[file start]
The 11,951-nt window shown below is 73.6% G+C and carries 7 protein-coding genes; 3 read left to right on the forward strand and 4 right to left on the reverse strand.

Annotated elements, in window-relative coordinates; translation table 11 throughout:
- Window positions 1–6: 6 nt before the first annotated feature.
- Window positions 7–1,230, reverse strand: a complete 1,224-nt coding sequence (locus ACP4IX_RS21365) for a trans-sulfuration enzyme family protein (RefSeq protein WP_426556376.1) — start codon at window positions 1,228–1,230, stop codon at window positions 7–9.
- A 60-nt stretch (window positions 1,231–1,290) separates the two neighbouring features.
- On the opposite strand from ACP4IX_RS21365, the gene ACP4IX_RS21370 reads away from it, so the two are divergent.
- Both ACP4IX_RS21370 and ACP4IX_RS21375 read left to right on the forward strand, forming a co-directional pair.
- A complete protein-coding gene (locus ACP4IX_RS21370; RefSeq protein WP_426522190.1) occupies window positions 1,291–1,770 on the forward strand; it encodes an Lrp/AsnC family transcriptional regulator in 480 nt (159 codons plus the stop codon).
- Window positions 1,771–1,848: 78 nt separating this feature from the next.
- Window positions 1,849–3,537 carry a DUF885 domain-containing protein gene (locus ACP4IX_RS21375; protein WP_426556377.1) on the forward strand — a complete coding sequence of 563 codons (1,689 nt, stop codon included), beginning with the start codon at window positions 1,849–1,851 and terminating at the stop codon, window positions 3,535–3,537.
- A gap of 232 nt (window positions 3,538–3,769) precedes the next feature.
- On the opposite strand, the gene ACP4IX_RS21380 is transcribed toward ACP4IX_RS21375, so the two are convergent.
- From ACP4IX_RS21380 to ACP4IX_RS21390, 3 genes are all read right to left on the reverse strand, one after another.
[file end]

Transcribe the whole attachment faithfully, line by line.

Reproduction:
The 11,951-nt window shown below is 73.6% G+C and carries 7 protein-coding genes; 3 read left to right on the forward strand and 4 right to left on the reverse strand.

Annotated elements, in window-relative coordinates; translation table 11 throughout:
- Window positions 1–6: 6 nt before the first annotated feature.
- Window positions 7–1,230, reverse strand: a complete 1,224-nt coding sequence (locus ACP4IX_RS21365) for a trans-sulfuration enzyme family protein (RefSeq protein WP_426556376.1) — start codon at window positions 1,228–1,230, stop codon at window positions 7–9.
- A 60-nt stretch (window positions 1,231–1,290) separates the two neighbouring features.
- On the opposite strand from ACP4IX_RS21365, the gene ACP4IX_RS21370 reads away from it, so the two are divergent.
- Both ACP4IX_RS21370 and ACP4IX_RS21375 read left to right on the forward strand, forming a co-directional pair.
- A complete protein-coding gene (locus ACP4IX_RS21370; RefSeq protein WP_426522190.1) occupies window positions 1,291–1,770 on the forward strand; it encodes an Lrp/AsnC family transcriptional regulator in 480 nt (159 codons plus the stop codon).
- Window positions 1,771–1,848: 78 nt separating this feature from the next.
- Window positions 1,849–3,537 carry a DUF885 domain-containing protein gene (locus ACP4IX_RS21375; protein WP_426556377.1) on the forward strand — a complete coding sequence of 563 codons (1,689 nt, stop codon included), beginning with the start codon at window positions 1,849–1,851 and terminating at the stop codon, window positions 3,535–3,537.
- A gap of 232 nt (window positions 3,538–3,769) precedes the next feature.
- On the opposite strand, the gene ACP4IX_RS21380 is transcribed toward ACP4IX_RS21375, so the two are convergent.
- From ACP4IX_RS21380 to ACP4IX_RS21390, 3 genes are all read right to left on the reverse strand, one after another.